Church was born in Hobart, Tasmania, the son of Hubert Day Church and his wife Mary Ann. His father, a barrister, came from Somerset and was a descendant of the family of John Hampden. Hubert Church was taken to England when eight years old, and was educated at Guildford and Felstead. Around 16 years of age Church went to New Zealand and later joined the treasury department at Wellington, New Zealand.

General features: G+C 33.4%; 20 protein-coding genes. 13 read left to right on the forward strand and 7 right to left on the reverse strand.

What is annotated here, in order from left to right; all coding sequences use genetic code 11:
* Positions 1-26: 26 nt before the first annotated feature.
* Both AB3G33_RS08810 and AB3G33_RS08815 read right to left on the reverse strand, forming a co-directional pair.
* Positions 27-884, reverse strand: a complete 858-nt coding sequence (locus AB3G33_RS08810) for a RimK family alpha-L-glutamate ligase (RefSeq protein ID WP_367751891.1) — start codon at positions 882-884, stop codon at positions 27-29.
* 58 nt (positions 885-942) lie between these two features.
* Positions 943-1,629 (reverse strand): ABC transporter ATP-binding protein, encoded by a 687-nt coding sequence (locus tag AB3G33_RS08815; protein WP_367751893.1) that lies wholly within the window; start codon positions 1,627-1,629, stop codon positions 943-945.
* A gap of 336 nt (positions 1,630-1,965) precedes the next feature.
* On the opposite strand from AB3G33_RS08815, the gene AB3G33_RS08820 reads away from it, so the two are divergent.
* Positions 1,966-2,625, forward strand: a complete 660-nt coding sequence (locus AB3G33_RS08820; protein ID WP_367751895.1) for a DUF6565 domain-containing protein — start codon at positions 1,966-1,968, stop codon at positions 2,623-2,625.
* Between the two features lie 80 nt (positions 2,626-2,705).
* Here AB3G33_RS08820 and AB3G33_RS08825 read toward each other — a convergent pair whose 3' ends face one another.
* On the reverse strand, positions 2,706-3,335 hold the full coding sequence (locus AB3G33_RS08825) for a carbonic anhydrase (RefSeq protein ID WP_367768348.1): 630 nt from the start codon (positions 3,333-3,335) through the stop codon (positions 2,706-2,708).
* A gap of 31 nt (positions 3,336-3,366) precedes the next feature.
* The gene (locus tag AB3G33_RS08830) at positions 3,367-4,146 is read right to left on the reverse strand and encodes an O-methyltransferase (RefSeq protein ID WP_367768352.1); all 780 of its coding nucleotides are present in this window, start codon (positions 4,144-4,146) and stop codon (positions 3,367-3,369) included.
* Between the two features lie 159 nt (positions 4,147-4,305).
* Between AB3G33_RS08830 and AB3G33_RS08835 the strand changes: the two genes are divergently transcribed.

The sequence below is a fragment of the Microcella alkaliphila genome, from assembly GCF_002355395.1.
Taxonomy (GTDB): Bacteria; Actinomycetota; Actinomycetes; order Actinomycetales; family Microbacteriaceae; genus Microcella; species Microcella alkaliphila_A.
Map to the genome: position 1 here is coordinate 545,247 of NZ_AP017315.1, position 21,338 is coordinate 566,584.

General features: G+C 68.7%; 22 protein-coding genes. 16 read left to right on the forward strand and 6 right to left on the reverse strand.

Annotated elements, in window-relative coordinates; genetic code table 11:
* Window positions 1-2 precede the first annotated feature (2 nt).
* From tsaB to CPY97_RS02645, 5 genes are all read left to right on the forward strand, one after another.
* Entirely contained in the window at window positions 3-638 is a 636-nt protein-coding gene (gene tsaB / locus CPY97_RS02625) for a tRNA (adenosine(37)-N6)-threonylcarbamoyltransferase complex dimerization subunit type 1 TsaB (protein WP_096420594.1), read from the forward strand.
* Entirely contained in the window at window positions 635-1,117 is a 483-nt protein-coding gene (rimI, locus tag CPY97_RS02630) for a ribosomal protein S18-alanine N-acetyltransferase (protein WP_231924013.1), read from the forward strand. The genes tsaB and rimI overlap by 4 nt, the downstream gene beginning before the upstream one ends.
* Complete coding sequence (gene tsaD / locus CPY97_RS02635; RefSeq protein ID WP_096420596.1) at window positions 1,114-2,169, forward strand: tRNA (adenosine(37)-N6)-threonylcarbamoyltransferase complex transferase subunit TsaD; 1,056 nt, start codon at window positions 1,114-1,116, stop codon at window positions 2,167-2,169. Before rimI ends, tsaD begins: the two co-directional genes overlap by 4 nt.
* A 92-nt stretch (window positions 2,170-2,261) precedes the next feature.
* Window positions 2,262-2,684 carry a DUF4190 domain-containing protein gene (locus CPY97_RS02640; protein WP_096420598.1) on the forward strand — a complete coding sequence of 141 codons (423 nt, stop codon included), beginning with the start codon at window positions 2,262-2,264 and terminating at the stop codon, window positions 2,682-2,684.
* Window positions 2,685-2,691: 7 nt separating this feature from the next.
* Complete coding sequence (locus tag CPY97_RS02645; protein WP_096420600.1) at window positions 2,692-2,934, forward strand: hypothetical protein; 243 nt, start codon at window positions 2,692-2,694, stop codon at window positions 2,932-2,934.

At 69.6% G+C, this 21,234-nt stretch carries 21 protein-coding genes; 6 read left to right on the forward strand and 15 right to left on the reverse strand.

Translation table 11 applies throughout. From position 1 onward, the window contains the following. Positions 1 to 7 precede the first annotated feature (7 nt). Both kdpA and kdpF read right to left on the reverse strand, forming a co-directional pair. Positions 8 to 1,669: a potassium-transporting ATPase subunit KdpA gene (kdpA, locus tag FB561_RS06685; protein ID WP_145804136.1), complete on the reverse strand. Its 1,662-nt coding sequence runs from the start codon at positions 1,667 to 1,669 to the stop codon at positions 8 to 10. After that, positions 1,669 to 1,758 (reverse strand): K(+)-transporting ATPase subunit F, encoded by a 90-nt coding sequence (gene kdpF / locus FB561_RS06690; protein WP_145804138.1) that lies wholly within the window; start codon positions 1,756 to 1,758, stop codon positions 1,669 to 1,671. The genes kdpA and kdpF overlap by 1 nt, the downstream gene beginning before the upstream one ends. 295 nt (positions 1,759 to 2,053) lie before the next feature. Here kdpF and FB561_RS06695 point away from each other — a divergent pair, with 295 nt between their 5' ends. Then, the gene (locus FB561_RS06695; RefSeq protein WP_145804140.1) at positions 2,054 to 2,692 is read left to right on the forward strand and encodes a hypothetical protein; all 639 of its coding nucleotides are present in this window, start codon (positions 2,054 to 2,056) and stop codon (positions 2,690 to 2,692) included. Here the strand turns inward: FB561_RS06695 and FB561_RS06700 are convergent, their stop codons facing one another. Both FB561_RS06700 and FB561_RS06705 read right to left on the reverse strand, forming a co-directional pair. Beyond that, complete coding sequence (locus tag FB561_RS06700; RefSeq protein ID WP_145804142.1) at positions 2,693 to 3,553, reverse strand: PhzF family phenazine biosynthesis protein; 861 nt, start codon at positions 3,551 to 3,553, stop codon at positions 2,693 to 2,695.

In 1902 Church's first volume of verse, The West Wind, was published at Sydney, this was followed by Poems (1904), published at Wellington, New Zealand, and Egmont, at Melbourne in 1908. In 1911 he retired from the New Zealand public service, and in 1912 went to Melbourne. There he collected the best of his poems from his earlier volumes and published them with 10 additional pieces under the title of Poems. In 1913 he went to England and during the war was engaged in voluntary war-work. In 1916 he published a novel, Tonks, a New Zealand Yarn, and in 1919 returned to New Zealand. He went to Melbourne in October 1923, where he became well-known in literary circles, and was much liked and admired. When he was 12 years old he was struck on the head by a cricket ball and he became completely deaf. Relying on his own resources, he read widely. He died at East Malvern (a suburb of Melbourne) on 8 April 1932. In December 1900 he married Catherine Livingstone McGregor, who survived him, there were no children.